Open Letter To Harry Reid

Les AuCoin

I just sent an Open Letter to Harry Reid: 

With the latest Pew Research Center Poll showing anti-incumbent anger raging as bad as the majority-changing elections of 1994 and 2006, I reflected on 1992--when I ran for the Senate in an anti-"Insider" year and observed the following: 

With gargantuan budget deficits, Wall Street bailouts, and a soon-to-be-bigger Afghanistan war ... and no historic lunch bucket issues (i.e., health insurance reform), "either you and your Senate Ds move your butts, or you're all toast in 2010.

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Comments

  • Bill Bodden (unverified)
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    ""either you and your Senate Ds move your butts, or you're all toast in 2010."

    They should be, but with the tribal instinct inherent in the Democratic and Republican party ranks most will be safe unless we can get more independent candidates to run. Even then the deck will be stacked against them with the corrupt campaign finance system we have.

  • Dan w. (unverified)
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    Hey Less, I hear the Republicans already have a slogan for 2012:

    “Amateur hour is over.”

  • Dan w. (unverified)
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    Hey Less, I hear the Republicans already have a slogan for 2012:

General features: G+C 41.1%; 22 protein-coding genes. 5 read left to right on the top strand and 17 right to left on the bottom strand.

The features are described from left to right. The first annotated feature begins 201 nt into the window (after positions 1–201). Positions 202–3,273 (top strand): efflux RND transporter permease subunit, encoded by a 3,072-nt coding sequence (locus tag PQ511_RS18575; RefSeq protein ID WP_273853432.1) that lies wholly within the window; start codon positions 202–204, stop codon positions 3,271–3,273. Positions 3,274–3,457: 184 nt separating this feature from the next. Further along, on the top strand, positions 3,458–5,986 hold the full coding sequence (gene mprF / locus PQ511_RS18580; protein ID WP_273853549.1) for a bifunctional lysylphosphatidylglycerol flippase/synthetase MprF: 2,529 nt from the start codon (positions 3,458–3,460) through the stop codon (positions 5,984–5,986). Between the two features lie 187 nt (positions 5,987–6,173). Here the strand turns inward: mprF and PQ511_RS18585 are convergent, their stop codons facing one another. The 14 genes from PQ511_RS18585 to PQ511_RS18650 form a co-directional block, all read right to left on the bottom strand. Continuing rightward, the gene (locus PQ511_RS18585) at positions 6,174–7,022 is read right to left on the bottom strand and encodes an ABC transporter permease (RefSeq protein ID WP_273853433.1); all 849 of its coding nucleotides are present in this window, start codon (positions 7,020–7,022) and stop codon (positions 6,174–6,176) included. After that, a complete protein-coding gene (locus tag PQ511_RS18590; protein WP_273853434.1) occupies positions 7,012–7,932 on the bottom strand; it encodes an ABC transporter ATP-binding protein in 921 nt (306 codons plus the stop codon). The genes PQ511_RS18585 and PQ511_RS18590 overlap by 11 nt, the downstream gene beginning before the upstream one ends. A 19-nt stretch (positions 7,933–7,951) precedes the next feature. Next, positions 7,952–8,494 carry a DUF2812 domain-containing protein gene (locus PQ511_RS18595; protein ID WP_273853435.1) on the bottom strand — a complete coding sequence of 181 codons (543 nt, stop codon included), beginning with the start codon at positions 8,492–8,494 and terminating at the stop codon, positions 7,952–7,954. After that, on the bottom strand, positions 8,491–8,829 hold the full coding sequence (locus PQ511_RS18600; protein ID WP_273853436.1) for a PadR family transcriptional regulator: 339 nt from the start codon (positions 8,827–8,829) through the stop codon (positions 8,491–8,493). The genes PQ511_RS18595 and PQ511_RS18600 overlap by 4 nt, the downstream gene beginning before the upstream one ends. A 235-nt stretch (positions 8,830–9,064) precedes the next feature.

“Amateur hour is over.”

  • (Show?)

    Right on, as usual, Les. I would add one add'l perspective that reinforces the fragility to the D majority--the tremendous number of unaffiliated or independent voters. They don't vote in the primaries, of course, but they do have an army in the fall, and they often swing races. And they are as mad or more mad than anyone about all the issues you mention (I'd throw in the growing disgruntlement over the public employee pensions which are increasingly out of line from what the rest of us are ever going to see...).

    Obama captivated frustrated independents, but these people are fickle as all can be and could just as easily jump ship against all the D's, making folks like my friend Kurt Schrader vulnerable or even John Kitzhaber (should he make it through a primary dominated by hard, blue, liberals). Several hard fought seats in the Legislature are surely at risk. (We'll all be wishing the D's had used their supermajority for something more meaningful than a finger-in-the-dike, milk-the-rich tax, even though it probably felt good in June).

    Passing health care could certainly blunt some of the sting, as could a credible scaling back in Afghanistan (I'm still hopeful), but in the end the persistent unemployment is going to take Democrat incumbents down. D incumbents should be thinking awfully hard about how they might appeal to that fickle group of independents who are neither left nor right consistently but who do want to see progress on any number of fronts.

  • LT (unverified)
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    Chris,

    In general I would agree with you, but I would add a perspective as someone who has: a) at sometime in my life been registered Republican (back when Gov. McCall was in office)Dem. (most of the time) and NAV (when I was upset at the preaching in some quarters that once a primary was over, registered Democrats lost the right to ask the nominee issue questions--good Dems were supposed to salute and take orders),